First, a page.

What is Raw Materials Inventory?

Raw Materials Inventory

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Raw Materials Inventory

Raw materials inventory refers to the stock of primary materials and components that a company has on hand, which are to be used in the manufacturing process to produce finished goods. These raw materials are items that haven’t been processed, transformed, or used to create finished products yet.

In the context of accounting and inventory management, raw materials inventory is a part of the inventory account, which also typically includes:

  • Work-in-progress inventory (WIP): These are semi-finished goods. They have been started in the manufacturing process but are not yet completed.
  • Finished goods inventory: These are the final products that are ready for sale to the end customer.

The value of the raw materials inventory is crucial for both operational reasons and financial reporting. Operationally, companies need to ensure they have enough raw materials on hand to meet production requirements. Financially, the value of the inventory is reported on a company’s balance sheet as a current asset.

To manage their raw materials inventory effectively, companies employ various inventory management techniques such as just-in-time (JIT) inventory systems, perpetual inventory systems, or periodic inventory systems. Proper management ensures that the company does not have too much money tied up in stock (which can be costly to store and may become obsolete) or too little stock (which can disrupt production).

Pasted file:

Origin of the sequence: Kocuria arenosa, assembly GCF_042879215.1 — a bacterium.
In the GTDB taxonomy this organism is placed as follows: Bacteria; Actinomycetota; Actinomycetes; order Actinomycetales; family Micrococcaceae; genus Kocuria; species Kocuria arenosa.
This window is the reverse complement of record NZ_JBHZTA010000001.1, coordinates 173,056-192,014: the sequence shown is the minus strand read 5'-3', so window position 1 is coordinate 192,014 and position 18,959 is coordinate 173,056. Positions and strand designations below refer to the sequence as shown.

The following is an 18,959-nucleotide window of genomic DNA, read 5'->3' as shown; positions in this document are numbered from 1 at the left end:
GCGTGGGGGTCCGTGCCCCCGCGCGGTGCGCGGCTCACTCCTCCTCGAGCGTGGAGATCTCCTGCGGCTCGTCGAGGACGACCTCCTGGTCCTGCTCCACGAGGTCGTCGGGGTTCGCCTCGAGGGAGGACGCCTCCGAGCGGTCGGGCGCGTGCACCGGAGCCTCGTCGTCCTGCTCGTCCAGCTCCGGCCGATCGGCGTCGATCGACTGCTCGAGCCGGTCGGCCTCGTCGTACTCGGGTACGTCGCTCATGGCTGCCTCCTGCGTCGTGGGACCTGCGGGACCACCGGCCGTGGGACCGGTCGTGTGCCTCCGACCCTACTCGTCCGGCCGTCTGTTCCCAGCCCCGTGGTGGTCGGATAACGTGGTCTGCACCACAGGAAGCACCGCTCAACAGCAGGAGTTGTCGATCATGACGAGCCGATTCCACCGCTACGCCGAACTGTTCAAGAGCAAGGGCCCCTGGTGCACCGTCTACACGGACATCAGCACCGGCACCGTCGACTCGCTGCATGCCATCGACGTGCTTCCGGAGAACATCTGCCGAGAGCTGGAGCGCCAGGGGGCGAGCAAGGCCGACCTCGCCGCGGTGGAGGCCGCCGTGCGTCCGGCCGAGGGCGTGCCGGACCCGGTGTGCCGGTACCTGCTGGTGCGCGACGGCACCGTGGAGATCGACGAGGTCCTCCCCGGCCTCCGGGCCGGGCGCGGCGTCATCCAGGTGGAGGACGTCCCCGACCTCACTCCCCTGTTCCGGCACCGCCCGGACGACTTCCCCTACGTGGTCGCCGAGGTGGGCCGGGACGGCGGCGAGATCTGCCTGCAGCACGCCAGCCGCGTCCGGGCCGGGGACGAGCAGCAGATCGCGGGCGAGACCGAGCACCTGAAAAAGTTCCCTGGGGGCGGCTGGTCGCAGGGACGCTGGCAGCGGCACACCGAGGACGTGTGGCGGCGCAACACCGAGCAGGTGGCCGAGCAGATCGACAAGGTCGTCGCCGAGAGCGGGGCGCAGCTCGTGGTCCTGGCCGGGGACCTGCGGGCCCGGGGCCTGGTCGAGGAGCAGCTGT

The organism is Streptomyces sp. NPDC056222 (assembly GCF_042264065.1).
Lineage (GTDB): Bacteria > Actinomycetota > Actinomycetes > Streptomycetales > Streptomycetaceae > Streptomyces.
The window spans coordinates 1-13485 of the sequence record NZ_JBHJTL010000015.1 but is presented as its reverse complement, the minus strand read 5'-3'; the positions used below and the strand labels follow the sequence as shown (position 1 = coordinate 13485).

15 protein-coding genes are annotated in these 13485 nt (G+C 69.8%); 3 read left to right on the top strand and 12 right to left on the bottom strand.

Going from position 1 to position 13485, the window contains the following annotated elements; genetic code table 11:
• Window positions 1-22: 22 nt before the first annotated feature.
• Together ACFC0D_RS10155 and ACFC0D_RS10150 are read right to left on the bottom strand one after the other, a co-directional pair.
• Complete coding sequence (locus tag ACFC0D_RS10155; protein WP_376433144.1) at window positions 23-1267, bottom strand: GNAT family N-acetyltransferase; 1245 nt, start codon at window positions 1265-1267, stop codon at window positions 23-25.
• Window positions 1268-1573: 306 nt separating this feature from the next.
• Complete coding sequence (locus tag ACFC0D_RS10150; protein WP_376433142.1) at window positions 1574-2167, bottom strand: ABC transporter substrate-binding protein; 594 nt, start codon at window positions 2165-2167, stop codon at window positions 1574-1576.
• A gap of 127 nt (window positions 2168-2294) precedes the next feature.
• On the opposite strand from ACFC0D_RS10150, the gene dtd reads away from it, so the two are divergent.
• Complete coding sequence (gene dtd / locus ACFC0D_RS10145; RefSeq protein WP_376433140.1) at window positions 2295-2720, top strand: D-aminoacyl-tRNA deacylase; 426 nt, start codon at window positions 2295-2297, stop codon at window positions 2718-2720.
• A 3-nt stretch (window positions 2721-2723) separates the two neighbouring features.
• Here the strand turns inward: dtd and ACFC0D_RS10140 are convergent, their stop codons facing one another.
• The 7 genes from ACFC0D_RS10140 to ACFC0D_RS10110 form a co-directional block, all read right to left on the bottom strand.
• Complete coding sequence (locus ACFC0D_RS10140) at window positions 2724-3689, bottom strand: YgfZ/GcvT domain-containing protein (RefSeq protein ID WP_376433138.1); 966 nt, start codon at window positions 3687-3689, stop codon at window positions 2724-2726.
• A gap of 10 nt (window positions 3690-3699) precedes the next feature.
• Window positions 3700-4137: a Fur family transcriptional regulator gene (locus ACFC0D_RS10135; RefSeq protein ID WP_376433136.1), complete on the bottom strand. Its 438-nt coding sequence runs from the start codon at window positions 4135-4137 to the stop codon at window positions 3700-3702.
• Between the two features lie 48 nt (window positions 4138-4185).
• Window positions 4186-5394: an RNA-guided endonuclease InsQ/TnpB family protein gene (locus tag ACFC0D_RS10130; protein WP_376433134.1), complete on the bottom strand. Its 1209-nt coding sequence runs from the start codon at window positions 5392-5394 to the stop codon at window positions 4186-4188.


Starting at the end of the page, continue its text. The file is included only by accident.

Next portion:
Example of Raw Materials Inventory

Let’s take the example of a company that manufactures wooden chairs.

Raw Materials Inventory:

  • Lumber: This is the primary raw material. The company needs wood to produce chairs. At any given time, they might have stacks of different types of lumber (like oak, pine, or walnut) waiting to be cut and shaped.
  • Screws and Nails: These are used to assemble the chair parts together.
  • Paint or Varnish: To finish and protect the chair.
  • Cushion Foam and Fabric: If the chairs have cushioned seats.

Work-in-progress Inventory (WIP): Let’s say on a given day, the company has:

  • 50 chair frames that are already cut and shaped but not yet assembled.
  • 30 chairs that are assembled but not painted or varnished.
  • 20 chairs that are painted but are waiting for cushioning.

These chairs are in various stages of production but aren’t ready to be sold.

Finished Goods Inventory: These are chairs that are completely made, painted, cushioned, and are ready for sale.

At the end of a financial period, the company will add up the value of all the lumber, screws, nails, paint, cushion foam, and fabric they have on hand. This is the value of their raw materials inventory. The WIP inventory would be valued based on the materials used and the labor invested in those 100 chairs that are not fully finished. Finished goods would be valued based on the total production cost of the chairs that are ready for sale.

Effective inventory management for this company would mean ensuring that they have just the right amount of lumber, screws, and paint to meet their production goals without having excess materials sitting around or, conversely, finding themselves short and unable to fulfill an order.

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